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De Omnibus Dubitandum - Lux Veritas

Monday, November 20, 2023

Lessons from Reaganomics for the 21st Century, Part V

November 17, 2023 by Dan Mitchell @ International Liberty

Based on a study I authored for the Club for Growth Foundation, I’ve dedicated this week to a series about Reaganomics.

  • Part I was about Reagan’s track record on spending and lessons for today.
  • Part II was about Reagan’s track record on taxes and lessons for today.
  • Part III was about Reagan’s track record on red tape and lessons for today.
  • Part IV was about Reagan’s track record on inflation and lessons for today.

The main takeaway from those columns is that Reagan’s policies were very successful.

Which probably helps to explain why polling data shows that Reagan is still very popular with voters


(you can see my favorite poll result here).

In a bizarre twist, however, there are some Republicans who think Reagan’s free-market principles are outdated.

These people call themselves national conservatives, though I think of them as reincarnated Rockefeller Republicans (what else would you call people who favor awful policies such as industrial policy and tax increases?).

Today’s column explains why they are wrong.

…many of Reagan’s reforms have been eroded over the past 30-plus years, and the United States is once again facing major economic challenges. Is it time for Reaganomics 2.0? Some argue that America faces different problems that require different solutions. They assert that pushing for the same policies is “Zombie Reaganism.” Many of those critics are avowed leftists, so their antipathy is not surprising. But there are also some self-described conservatives who use the same term to express hostility. …To assess the merits of modern-day small-government conservatism, this paper will briefly explain the problems Reagan faced and the solutions he pursued, followed by an examination of today’s problems and the degree to which similar policies could and should apply. In short, America faces remarkably similar challenges to those that confronted President Reagan. …Policymakers who wish to boost middle-class incomes would be wise to emulate President Reagan.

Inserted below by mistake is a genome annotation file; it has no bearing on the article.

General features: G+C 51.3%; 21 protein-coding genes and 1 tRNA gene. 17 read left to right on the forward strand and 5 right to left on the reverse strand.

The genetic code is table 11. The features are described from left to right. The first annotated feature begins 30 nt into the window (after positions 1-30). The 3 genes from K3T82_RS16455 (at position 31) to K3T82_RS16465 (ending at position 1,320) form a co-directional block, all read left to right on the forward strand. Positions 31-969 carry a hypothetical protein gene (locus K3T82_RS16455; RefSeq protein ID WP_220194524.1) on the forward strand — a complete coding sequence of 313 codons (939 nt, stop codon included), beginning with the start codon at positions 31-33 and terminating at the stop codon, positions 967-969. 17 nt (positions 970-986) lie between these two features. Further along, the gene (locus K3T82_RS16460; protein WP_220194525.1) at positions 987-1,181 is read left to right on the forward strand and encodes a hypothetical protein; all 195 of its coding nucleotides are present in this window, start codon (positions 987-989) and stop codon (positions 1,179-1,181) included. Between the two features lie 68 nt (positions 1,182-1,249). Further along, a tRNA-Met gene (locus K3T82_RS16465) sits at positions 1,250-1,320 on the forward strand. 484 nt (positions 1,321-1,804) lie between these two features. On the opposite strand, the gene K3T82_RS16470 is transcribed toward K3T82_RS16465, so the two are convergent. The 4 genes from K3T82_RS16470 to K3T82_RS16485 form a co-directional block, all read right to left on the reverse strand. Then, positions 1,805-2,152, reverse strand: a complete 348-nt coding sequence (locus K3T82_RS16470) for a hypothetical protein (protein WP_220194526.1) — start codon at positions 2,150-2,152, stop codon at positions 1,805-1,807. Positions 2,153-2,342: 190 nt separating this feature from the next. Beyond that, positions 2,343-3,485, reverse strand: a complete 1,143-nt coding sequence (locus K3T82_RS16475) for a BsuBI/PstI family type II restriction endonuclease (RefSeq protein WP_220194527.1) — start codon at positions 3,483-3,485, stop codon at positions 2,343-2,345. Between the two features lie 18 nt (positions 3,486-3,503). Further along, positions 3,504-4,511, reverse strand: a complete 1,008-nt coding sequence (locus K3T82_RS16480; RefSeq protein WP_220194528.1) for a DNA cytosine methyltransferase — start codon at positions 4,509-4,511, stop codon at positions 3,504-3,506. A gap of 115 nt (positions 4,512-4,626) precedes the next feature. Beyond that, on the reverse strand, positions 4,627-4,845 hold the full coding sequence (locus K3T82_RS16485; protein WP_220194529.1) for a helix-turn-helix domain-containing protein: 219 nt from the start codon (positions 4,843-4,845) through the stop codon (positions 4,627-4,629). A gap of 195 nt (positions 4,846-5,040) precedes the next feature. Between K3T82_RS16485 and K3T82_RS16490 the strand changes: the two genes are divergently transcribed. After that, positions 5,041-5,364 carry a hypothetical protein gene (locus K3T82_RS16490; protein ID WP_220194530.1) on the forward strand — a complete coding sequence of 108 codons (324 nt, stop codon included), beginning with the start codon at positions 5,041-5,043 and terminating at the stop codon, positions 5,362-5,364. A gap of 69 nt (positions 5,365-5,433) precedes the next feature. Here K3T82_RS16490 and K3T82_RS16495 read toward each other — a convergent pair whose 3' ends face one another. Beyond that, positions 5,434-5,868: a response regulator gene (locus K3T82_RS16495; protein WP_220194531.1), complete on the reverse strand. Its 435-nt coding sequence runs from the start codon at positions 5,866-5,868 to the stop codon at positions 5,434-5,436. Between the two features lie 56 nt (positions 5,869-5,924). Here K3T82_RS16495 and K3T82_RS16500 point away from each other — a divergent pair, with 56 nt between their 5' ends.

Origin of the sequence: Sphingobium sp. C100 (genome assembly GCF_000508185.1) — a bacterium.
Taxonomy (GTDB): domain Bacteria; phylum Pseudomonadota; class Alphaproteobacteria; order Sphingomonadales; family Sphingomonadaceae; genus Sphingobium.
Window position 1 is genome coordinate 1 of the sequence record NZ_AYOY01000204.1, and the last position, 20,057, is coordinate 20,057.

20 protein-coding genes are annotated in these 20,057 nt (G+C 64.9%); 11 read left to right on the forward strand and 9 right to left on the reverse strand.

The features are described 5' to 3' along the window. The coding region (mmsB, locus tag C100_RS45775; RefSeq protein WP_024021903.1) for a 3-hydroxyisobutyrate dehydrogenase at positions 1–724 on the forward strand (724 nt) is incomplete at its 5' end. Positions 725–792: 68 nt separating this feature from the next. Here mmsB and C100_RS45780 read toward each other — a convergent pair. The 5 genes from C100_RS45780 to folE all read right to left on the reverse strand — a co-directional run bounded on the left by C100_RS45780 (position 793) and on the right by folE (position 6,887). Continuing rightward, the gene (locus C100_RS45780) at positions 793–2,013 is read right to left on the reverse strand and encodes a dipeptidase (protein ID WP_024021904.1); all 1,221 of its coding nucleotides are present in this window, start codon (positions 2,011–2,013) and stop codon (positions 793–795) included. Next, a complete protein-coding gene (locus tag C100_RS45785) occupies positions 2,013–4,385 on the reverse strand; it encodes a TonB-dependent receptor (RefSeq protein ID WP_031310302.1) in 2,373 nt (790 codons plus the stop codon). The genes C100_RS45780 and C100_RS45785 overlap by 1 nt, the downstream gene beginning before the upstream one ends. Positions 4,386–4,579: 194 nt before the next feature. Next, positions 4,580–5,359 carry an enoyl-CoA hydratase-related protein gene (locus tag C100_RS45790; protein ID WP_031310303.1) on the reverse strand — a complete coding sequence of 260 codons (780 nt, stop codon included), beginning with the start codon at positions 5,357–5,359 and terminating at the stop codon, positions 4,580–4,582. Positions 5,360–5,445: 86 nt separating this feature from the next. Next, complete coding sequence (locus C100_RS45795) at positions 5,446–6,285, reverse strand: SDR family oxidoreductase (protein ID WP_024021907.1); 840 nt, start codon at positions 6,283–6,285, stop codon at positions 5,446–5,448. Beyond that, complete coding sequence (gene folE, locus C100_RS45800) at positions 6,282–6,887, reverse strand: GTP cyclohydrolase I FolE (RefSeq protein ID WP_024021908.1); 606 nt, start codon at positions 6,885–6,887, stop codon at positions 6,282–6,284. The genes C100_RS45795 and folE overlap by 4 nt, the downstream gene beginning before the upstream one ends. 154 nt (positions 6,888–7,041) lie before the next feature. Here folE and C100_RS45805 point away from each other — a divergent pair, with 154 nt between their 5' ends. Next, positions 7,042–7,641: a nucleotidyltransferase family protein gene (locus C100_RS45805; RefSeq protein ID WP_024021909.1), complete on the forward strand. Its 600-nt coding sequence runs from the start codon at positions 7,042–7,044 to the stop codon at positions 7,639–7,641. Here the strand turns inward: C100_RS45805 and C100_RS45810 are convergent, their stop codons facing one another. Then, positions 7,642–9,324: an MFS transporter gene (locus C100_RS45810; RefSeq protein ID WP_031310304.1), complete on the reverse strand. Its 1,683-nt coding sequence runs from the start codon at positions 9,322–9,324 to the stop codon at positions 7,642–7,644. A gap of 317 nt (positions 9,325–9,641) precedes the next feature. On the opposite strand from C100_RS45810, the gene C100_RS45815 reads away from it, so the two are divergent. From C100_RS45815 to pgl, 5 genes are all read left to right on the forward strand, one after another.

For what it’s worth, I think some of the national conservatives are not statists. Instead, they merely think they should reject Reaganism for non-economic reasons.

So I included a section about being in favor of limited government regardless of views on other topics.

They assume support for Reagan-style small government conservatism:

  • implies support for other policies adopted during the Reagan years, such as immigration amnesty.
  • comes at the expense of conservative social policy.
  • means no concern for the value of a defense industrial base.
  • means being in favor of a “neoconservative” nation-building agenda.
  • is somehow inconsistent with communitarian values.

This paper does not address those issues, other than to state that the desirability of Reagan’s four-pillar agenda does not depend on those other topics.

The bottom line is that everyone should be united by a desire for greater prosperity. And that explicitly implies being in favor of free markets and limited government.

P.S. The only hyphenated conservatism I like is small-government conservatism. In previous columns, I’ve pointed out the shortcomings of compassionate conservatismkinder-and-gentler conservatismcommon-good capitalism, and reform conservatism.

P.P.S. At the risk of understatement, Reagan was a not a small-government conservative in his younger days. Like a fine wine, however, he improved with age, migrating to the top-right of my Venn diagram.

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